Both Department of Labor and Private Suits Attack H-1B Practices

By David North on August 22, 2018

Here's an update on a bevy of anti-discrimination suits filed in federal courts, and a newly revealed Department of Labor investigation, all targeting the H-1B program.

It turns out — mostly thanks to a single law firm — that there are at least eight such class-action suits, all charging discrimination for South Asian workers, and against U.S. citizens and people from other countries. Bringing seven of the eight cases of this type known to us is the small D.C. law firm of Kotchen & Low LLP.

In the most recent of the Kotchen & Low cases, the plaintiff is an American citizen named Reese Voll, who was formerly employed by HCL Technologies, another of the Indian outsourcing giants. It was filed on August 15 in the U.S. District Court in the Northern District of California, and bears the PACER file number 5:15-cv-04943-VKD.

HCL has the additional distinction of being the firm that supplied the alien workers who displaced long-time citizen employees at the University of California, San Francisco; these U.S. workers had to train their replacements, a fact that drew a lot of negative press.

So here's the current tally of outsourcers sued for H-1B related discrimination reported above and previously by us:

  • Tata
  • Cognizant
  • Infosys (a case filed by another law firm)
  • HCL

And four other Kotchen & Low cases along the same lines:

  • Tech Mahindra - Eastern District of North Dakota
  • Virtusa - District of New Jersey
  • Wipro - Southern District of Texas
  • Infosys - Eastern District of Wisconsin

Meanwhile, there is a new story on the wires that yet another big outsourcing firm, Cisco, has been found, by Department of Labor investigators, to have "secured visas for foreign workers instead of hiring U.S. citizens for certain jobs and paid the visa holders at a lower rate than their American counterparts."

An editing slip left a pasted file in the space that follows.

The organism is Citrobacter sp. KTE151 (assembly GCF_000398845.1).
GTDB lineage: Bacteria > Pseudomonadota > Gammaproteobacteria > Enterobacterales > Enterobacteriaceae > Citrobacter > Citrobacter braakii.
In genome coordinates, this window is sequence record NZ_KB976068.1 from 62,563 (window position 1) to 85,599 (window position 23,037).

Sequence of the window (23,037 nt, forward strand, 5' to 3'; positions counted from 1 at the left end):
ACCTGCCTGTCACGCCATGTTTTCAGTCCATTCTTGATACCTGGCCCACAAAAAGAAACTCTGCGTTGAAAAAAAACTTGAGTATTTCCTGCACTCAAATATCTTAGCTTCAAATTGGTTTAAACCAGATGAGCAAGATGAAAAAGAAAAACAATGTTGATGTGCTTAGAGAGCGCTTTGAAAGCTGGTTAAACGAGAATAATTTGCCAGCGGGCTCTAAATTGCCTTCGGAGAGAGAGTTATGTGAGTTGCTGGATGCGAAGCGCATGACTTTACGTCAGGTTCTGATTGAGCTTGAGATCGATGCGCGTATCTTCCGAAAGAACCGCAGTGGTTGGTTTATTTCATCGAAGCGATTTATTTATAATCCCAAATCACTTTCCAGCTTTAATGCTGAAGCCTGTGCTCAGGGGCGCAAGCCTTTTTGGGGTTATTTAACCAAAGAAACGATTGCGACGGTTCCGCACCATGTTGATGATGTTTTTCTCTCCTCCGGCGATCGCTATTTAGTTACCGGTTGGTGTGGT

What is interesting here is that the Department of Labor is not going after Cisco as an employer, but as a government contractor, and, as we have noted before, the government has a lot more power as a customer than it does as a regulator. (I learned this lesson as a young DoL employee in the Kennedy administration; at that point Congress would not pass an equal employment opportunity law, but the government, as a customer, could impose EEO measures on its contractors, and the administration did just that.)

The DoL action is, in terms of the law, quite different from the private suits described above, but it aims in the same general direction — reining in the various abuses the government currently tolerates in the H-1B program.

All of this is in addition to some steps taken by DHS to ask more questions of H-1B employers, and to examine other ways of more strictly regulating the program.

Maybe some of the users of the H-1B program, looking at the mounting bills from their lawyers and the bad press they are getting, will start hiring more citizen workers. And maybe one or more of these eight different actions will cost the outsourcers enough money to change their practices. Maybe.